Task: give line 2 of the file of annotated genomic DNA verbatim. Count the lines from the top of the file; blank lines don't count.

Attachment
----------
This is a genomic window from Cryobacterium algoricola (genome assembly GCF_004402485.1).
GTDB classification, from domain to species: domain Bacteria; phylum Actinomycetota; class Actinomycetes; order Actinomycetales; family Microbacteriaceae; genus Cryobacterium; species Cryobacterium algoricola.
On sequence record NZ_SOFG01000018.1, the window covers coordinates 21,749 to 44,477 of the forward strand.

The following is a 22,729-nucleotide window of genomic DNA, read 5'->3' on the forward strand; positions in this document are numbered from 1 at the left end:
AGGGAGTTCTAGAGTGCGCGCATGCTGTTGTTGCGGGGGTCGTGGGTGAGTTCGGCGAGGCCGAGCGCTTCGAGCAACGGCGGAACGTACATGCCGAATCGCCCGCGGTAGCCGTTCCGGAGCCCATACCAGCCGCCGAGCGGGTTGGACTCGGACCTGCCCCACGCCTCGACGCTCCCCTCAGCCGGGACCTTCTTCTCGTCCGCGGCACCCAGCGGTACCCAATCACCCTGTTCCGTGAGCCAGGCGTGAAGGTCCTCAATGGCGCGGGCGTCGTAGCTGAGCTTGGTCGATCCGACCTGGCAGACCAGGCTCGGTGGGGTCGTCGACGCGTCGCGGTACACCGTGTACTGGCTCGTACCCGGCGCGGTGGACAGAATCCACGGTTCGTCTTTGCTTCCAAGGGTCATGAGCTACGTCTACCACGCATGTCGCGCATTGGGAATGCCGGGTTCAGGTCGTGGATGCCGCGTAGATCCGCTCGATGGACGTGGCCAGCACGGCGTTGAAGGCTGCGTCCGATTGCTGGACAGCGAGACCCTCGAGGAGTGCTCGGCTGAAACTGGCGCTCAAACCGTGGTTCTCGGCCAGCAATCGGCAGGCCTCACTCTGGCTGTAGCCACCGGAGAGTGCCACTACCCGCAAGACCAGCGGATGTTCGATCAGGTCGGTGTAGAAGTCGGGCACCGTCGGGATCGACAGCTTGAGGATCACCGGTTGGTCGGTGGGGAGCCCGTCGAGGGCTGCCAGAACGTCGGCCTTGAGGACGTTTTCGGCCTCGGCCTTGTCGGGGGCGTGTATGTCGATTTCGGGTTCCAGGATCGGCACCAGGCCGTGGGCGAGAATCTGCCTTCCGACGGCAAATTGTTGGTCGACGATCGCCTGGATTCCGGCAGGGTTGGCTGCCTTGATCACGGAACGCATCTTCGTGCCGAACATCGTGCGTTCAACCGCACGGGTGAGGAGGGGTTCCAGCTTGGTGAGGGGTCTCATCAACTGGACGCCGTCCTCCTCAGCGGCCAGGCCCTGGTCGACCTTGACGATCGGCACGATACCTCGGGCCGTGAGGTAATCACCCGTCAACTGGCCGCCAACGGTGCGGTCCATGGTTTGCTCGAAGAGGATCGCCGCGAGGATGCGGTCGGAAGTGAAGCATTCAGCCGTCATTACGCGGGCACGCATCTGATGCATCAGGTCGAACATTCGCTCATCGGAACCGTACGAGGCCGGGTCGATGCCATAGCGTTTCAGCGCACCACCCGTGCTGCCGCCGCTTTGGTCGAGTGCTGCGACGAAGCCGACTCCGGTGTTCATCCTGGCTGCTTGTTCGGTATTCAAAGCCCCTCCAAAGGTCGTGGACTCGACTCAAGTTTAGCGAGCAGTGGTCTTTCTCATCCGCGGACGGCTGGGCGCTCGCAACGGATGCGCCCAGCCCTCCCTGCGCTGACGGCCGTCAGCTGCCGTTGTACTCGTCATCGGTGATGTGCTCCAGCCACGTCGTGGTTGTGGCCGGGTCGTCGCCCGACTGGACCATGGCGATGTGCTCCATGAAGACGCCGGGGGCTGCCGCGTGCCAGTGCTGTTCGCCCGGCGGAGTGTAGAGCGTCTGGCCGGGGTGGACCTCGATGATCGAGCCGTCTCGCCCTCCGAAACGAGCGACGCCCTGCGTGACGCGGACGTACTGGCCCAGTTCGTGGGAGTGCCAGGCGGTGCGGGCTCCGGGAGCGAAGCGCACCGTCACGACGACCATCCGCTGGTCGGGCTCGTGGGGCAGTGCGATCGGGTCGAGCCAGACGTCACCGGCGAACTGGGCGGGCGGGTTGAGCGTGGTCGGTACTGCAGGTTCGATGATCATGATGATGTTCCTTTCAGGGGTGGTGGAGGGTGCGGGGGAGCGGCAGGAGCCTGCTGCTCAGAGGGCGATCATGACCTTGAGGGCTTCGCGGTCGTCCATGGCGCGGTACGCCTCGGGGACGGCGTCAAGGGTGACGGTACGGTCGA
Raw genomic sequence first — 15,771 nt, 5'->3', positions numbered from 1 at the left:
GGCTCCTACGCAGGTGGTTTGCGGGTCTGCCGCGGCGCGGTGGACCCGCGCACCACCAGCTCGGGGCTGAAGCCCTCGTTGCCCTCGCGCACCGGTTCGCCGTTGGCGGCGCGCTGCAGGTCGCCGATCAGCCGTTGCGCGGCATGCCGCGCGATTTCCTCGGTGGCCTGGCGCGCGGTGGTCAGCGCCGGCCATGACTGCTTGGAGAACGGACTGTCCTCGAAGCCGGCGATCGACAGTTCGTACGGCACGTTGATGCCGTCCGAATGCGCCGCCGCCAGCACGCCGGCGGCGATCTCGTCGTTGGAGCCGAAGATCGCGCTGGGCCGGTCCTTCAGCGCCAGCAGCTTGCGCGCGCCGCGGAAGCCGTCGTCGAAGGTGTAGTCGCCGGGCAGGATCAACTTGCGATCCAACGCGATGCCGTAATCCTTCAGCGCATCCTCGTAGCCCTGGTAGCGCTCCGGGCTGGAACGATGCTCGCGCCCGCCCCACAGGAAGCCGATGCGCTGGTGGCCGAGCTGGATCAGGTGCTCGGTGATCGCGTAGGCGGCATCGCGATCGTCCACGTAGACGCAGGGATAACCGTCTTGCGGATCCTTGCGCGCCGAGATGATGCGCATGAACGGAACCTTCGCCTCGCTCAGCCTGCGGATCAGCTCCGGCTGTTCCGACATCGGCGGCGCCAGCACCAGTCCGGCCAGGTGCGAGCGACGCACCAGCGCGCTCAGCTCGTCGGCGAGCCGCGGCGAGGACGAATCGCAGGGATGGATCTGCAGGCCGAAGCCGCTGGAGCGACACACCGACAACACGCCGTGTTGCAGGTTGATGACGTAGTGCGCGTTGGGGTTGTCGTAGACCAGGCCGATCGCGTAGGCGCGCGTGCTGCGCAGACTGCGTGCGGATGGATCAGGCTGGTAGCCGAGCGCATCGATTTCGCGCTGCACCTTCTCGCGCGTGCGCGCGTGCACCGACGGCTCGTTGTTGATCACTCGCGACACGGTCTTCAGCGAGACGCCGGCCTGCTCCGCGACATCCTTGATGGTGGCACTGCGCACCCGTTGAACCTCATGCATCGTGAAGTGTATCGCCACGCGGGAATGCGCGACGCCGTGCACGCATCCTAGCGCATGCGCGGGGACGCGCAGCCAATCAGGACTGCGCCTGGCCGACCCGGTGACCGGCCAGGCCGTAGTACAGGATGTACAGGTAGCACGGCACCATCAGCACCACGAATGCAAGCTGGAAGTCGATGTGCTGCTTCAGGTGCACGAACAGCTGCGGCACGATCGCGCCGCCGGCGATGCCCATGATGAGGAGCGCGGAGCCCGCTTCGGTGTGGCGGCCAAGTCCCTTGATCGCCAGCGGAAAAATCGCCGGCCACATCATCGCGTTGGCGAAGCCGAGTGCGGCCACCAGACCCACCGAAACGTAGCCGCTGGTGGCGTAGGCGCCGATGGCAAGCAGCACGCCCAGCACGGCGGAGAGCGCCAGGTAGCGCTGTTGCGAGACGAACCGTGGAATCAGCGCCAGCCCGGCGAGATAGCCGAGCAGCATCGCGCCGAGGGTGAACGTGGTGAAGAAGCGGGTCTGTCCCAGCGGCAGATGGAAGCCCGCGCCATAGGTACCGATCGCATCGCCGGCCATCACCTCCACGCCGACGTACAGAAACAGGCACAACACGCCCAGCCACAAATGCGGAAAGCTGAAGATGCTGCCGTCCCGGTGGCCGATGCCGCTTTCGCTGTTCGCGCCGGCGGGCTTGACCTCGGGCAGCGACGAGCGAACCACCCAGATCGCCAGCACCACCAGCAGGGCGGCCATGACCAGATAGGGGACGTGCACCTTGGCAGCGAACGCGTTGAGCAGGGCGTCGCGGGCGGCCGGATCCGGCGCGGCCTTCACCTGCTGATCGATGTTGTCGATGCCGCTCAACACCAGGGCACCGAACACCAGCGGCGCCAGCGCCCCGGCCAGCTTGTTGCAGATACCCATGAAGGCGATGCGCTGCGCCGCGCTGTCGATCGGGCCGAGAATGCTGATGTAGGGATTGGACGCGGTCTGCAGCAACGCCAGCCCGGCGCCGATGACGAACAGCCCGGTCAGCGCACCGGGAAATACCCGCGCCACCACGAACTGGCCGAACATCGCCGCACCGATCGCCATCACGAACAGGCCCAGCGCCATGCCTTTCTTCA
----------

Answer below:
GTDB classification, from domain to species: domain Bacteria; phylum Actinomycetota; class Actinomycetes; order Actinomycetales; family Microbacteriaceae; genus Cryobacterium; species Cryobacterium algoricola.